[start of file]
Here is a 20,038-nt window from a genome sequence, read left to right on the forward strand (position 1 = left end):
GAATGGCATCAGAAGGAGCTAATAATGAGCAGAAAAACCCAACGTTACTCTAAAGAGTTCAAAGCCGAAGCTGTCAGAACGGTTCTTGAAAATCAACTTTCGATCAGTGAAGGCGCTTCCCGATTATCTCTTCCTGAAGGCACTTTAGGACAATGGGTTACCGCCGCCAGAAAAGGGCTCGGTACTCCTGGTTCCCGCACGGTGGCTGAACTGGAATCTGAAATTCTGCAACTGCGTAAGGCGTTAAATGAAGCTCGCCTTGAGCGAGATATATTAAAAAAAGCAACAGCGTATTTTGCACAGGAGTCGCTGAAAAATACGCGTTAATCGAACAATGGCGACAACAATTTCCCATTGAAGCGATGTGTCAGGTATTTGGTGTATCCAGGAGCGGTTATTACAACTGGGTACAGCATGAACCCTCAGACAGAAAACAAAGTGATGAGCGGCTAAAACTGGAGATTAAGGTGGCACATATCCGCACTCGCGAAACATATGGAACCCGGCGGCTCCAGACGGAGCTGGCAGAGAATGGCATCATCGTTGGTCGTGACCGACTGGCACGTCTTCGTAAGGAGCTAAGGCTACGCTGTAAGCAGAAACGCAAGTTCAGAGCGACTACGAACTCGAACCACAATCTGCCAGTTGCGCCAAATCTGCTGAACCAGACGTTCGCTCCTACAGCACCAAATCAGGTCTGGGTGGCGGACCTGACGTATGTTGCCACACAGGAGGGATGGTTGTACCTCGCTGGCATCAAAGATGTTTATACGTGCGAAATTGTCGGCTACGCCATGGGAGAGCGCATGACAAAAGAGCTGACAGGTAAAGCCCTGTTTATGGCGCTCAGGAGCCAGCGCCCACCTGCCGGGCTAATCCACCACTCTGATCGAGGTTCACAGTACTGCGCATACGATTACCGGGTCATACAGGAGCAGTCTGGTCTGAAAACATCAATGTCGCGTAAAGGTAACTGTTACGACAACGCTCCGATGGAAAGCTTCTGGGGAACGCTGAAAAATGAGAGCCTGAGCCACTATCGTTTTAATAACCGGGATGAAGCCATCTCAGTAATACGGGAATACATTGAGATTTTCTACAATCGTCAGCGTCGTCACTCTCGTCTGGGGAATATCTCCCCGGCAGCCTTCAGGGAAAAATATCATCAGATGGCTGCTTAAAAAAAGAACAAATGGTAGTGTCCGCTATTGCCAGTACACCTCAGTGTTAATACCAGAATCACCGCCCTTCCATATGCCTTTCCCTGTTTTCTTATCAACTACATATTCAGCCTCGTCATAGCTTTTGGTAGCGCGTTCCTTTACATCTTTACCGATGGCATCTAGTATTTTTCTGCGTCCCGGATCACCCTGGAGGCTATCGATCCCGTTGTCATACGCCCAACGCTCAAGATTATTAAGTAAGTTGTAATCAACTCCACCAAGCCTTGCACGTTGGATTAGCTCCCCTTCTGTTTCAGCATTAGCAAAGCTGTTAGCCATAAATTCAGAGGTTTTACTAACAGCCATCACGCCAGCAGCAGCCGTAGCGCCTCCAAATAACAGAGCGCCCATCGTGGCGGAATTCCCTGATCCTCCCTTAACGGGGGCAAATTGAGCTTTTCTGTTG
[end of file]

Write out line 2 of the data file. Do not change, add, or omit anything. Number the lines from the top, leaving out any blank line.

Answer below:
GAATGGCATCAGAAGGAGCTAATAATGAGCAGAAAAACCCAACGTTACTCTAAAGAGTTCAAAGCCGAAGCTGTCAGAACGGTTCTTGAAAATCAACTTTCGATCAGTGAAGGCGCTTCCCGATTATCTCTTCCTGAAGGCACTTTAGGACAATGGGTTACCGCCGCCAGAAAAGGGCTCGGTACTCCTGGTTCCCGCACGGTGGCTGAACTGGAATCTGAAATTCTGCAACTGCGTAAGGCGTTAAATGAAGCTCGCCTTGAGCGAGATATATTAAAAAAAGCAACAGCGTATTTTGCACAGGAGTCGCTGAAAAATACGCGTTAATCGAACAATGGCGACAACAATTTCCCATTGAAGCGATGTGTCAGGTATTTGGTGTATCCAGGAGCGGTTATTACAACTGGGTACAGCATGAACCCTCAGACAGAAAACAAAGTGATGAGCGGCTAAAACTGGAGATTAAGGTGGCACATATCCGCACTCGCGAAACATATGGAACCCGGCGGCTCCAGACGGAGCTGGCAGAGAATGGCATCATCGTTGGTCGTGACCGACTGGCACGTCTTCGTAAGGAGCTAAGGCTACGCTGTAAGCAGAAACGCAAGTTCAGAGCGACTACGAACTCGAACCACAATCTGCCAGTTGCGCCAAATCTGCTGAACCAGACGTTCGCTCCTACAGCACCAAATCAGGTCTGGGTGGCGGACCTGACGTATGTTGCCACACAGGAGGGATGGTTGTACCTCGCTGGCATCAAAGATGTTTATACGTGCGAAATTGTCGGCTACGCCATGGGAGAGCGCATGACAAAAGAGCTGACAGGTAAAGCCCTGTTTATGGCGCTCAGGAGCCAGCGCCCACCTGCCGGGCTAATCCACCACTCTGATCGAGGTTCACAGTACTGCGCATACGATTACCGGGTCATACAGGAGCAGTCTGGTCTGAAAACATCAATGTCGCGTAAAGGTAACTGTTACGACAACGCTCCGATGGAAAGCTTCTGGGGAACGCTGAAAAATGAGAGCCTGAGCCACTATCGTTTTAATAACCGGGATGAAGCCATCTCAGTAATACGGGAATACATTGAGATTTTCTACAATCGTCAGCGTCGTCACTCTCGTCTGGGGAATATCTCCCCGGCAGCCTTCAGGGAAAAATATCATCAGATGGCTGCTTAAAAAAAGAACAAATGGTAGTGTCCGCTATTGCCAGTACACCTCAGTGTTAATACCAGAATCACCGCCCTTCCATATGCCTTTCCCTGTTTTCTTATCAACTACATATTCAGCCTCGTCATAGCTTTTGGTAGCGCGTTCCTTTACATCTTTACCGATGGCATCTAGTATTTTTCTGCGTCCCGGATCACCCTGGAGGCTATCGATCCCGTTGTCATACGCCCAACGCTCAAGATTATTAAGTAAGTTGTAATCAACTCCACCAAGCCTTGCACGTTGGATTAGCTCCCCTTCTGTTTCAGCATTAGCAAAGCTGTTAGCCATAAATTCAGAGGTTTTACTAACAGCCATCACGCCAGCAGCAGCCGTAGCGCCTCCAAATAACAGAGCGCCCATCGTGGCGGAATTCCCTGATCCTCCCTTAACGGGGGCAAATTGAGCTTTTCTGTTG